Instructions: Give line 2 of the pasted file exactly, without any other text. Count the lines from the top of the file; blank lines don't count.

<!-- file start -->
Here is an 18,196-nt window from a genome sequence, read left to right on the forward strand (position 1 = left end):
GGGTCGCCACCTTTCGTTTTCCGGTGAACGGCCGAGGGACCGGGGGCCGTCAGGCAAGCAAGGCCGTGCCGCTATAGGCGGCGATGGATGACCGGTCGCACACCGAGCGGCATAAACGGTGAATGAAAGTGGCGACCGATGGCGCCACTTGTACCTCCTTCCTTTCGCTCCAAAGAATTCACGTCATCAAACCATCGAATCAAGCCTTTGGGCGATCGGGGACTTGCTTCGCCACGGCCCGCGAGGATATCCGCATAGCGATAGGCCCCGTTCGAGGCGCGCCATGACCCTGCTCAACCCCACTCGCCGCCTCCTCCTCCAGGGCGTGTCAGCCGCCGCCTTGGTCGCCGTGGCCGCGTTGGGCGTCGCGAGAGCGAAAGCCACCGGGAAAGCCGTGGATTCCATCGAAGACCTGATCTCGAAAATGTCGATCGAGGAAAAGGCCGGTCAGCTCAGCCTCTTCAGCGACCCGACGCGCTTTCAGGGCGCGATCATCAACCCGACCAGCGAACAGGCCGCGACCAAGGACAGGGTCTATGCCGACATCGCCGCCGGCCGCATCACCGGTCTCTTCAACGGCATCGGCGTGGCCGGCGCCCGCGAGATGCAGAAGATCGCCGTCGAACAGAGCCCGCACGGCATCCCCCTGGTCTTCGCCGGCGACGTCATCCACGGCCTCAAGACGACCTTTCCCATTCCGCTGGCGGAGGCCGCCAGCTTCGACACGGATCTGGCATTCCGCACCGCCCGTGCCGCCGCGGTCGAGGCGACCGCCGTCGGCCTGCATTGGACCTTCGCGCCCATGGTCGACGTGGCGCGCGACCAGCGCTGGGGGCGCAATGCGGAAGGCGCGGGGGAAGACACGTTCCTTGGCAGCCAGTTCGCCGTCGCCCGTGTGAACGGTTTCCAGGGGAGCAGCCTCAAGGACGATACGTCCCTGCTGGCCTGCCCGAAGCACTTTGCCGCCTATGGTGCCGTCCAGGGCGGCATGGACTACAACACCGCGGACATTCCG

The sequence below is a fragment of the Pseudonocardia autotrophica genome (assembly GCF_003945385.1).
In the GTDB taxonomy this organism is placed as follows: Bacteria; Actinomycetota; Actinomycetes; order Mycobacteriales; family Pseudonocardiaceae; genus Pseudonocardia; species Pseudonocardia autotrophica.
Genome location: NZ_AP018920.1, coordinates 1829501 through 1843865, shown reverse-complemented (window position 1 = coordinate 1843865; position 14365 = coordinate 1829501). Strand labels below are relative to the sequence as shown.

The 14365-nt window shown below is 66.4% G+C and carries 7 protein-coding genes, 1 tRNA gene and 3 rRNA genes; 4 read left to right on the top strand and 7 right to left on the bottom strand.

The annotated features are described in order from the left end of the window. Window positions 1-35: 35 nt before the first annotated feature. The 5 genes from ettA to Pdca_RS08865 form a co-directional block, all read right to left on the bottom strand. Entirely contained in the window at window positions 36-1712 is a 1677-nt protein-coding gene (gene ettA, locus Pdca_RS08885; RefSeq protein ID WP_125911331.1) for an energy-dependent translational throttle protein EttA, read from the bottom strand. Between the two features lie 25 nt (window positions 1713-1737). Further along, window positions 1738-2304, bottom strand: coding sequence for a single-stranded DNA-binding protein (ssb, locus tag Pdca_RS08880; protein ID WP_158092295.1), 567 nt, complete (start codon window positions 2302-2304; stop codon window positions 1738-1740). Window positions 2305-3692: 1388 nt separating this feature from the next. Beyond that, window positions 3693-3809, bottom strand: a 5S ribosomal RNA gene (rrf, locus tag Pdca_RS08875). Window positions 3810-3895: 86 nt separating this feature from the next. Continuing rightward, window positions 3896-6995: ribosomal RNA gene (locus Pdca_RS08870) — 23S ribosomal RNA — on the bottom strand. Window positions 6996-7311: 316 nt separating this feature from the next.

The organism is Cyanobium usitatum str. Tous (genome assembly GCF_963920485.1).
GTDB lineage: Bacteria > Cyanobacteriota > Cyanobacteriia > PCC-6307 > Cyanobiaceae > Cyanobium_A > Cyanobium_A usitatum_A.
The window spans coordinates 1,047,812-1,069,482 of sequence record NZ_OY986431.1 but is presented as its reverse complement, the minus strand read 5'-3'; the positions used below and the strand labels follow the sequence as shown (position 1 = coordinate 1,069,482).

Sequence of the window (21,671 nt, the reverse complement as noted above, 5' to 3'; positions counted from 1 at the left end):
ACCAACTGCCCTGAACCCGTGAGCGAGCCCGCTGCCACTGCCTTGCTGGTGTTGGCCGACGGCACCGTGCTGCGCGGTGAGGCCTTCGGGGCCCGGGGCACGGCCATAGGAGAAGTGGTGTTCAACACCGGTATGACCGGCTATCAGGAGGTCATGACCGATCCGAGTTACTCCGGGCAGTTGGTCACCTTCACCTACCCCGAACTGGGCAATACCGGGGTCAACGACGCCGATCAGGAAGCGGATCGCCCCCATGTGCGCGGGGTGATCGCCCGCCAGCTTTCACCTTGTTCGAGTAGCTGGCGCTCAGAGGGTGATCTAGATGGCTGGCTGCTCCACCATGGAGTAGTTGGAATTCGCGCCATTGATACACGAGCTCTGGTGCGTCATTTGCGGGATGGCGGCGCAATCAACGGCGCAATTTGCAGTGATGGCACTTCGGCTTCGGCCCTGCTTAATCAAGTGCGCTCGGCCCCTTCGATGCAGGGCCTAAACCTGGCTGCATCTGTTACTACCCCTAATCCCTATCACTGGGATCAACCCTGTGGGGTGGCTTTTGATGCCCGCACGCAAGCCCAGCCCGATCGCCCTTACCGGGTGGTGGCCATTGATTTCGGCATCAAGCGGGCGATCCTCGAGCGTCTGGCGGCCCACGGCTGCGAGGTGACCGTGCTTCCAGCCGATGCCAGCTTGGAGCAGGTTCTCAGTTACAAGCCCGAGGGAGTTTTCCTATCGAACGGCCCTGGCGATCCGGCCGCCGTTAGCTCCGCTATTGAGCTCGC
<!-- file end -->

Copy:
GGGTCGCCACCTTTCGTTTTCCGGTGAACGGCCGAGGGACCGGGGGCCGTCAGGCAAGCAAGGCCGTGCCGCTATAGGCGGCGATGGATGACCGGTCGCACACCGAGCGGCATAAACGGTGAATGAAAGTGGCGACCGATGGCGCCACTTGTACCTCCTTCCTTTCGCTCCAAAGAATTCACGTCATCAAACCATCGAATCAAGCCTTTGGGCGATCGGGGACTTGCTTCGCCACGGCCCGCGAGGATATCCGCATAGCGATAGGCCCCGTTCGAGGCGCGCCATGACCCTGCTCAACCCCACTCGCCGCCTCCTCCTCCAGGGCGTGTCAGCCGCCGCCTTGGTCGCCGTGGCCGCGTTGGGCGTCGCGAGAGCGAAAGCCACCGGGAAAGCCGTGGATTCCATCGAAGACCTGATCTCGAAAATGTCGATCGAGGAAAAGGCCGGTCAGCTCAGCCTCTTCAGCGACCCGACGCGCTTTCAGGGCGCGATCATCAACCCGACCAGCGAACAGGCCGCGACCAAGGACAGGGTCTATGCCGACATCGCCGCCGGCCGCATCACCGGTCTCTTCAACGGCATCGGCGTGGCCGGCGCCCGCGAGATGCAGAAGATCGCCGTCGAACAGAGCCCGCACGGCATCCCCCTGGTCTTCGCCGGCGACGTCATCCACGGCCTCAAGACGACCTTTCCCATTCCGCTGGCGGAGGCCGCCAGCTTCGACACGGATCTGGCATTCCGCACCGCCCGTGCCGCCGCGGTCGAGGCGACCGCCGTCGGCCTGCATTGGACCTTCGCGCCCATGGTCGACGTGGCGCGCGACCAGCGCTGGGGGCGCAATGCGGAAGGCGCGGGGGAAGACACGTTCCTTGGCAGCCAGTTCGCCGTCGCCCGTGTGAACGGTTTCCAGGGGAGCAGCCTCAAGGACGATACGTCCCTGCTGGCCTGCCCGAAGCACTTTGCCGCCTATGGTGCCGTCCAGGGCGGCATGGACTACAACACCGCGGACATTCCG